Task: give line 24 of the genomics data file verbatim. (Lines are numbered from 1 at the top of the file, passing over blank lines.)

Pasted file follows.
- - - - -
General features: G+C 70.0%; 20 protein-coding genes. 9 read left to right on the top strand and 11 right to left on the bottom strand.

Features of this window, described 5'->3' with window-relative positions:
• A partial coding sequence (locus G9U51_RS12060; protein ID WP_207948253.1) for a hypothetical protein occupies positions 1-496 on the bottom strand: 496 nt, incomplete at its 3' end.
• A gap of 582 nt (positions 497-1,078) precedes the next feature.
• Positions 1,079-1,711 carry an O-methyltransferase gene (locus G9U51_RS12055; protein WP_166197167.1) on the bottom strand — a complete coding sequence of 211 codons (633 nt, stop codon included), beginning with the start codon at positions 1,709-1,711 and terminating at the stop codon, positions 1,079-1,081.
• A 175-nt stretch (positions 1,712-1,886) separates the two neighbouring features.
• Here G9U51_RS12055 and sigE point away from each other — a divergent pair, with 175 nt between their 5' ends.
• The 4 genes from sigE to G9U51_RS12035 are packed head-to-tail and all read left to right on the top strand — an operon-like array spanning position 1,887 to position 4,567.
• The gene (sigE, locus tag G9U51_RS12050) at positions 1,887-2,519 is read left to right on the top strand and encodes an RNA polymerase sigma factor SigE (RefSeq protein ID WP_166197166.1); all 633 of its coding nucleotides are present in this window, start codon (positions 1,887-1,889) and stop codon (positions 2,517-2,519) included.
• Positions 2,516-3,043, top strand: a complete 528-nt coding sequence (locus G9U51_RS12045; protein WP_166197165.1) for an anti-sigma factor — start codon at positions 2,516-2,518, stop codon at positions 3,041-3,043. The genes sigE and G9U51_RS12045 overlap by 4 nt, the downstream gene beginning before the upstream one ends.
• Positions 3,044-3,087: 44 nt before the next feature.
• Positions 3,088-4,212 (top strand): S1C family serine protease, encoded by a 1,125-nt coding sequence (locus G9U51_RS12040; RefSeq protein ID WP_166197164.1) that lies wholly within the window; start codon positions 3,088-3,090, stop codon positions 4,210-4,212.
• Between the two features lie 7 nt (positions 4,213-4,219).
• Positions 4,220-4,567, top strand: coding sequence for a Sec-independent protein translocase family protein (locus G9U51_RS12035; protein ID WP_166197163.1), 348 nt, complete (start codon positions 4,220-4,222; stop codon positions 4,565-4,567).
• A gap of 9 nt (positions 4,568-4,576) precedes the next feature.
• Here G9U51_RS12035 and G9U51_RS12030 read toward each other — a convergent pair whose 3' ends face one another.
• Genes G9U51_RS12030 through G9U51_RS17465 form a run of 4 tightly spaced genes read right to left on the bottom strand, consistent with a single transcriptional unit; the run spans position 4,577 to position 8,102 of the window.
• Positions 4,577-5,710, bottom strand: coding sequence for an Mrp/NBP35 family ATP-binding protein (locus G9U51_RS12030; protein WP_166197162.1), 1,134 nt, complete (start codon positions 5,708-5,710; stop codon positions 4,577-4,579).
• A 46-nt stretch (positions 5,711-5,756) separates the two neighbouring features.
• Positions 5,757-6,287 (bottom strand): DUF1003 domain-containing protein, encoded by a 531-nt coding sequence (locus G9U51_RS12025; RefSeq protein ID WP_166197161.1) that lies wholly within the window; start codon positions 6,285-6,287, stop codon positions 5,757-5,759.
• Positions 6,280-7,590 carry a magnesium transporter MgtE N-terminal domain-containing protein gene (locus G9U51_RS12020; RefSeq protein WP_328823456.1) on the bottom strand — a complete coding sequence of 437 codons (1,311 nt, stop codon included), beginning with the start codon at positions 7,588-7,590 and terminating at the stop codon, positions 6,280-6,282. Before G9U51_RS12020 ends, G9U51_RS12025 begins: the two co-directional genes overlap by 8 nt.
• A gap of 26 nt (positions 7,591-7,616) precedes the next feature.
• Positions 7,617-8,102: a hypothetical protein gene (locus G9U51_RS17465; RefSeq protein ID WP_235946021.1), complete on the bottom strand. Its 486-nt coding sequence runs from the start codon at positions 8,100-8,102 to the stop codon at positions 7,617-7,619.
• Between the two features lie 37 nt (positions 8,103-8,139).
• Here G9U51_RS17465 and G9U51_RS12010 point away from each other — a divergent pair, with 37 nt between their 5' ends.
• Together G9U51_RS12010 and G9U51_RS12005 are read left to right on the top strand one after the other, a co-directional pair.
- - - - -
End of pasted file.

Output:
• Between the two features lie 37 nt (positions 8,103-8,139).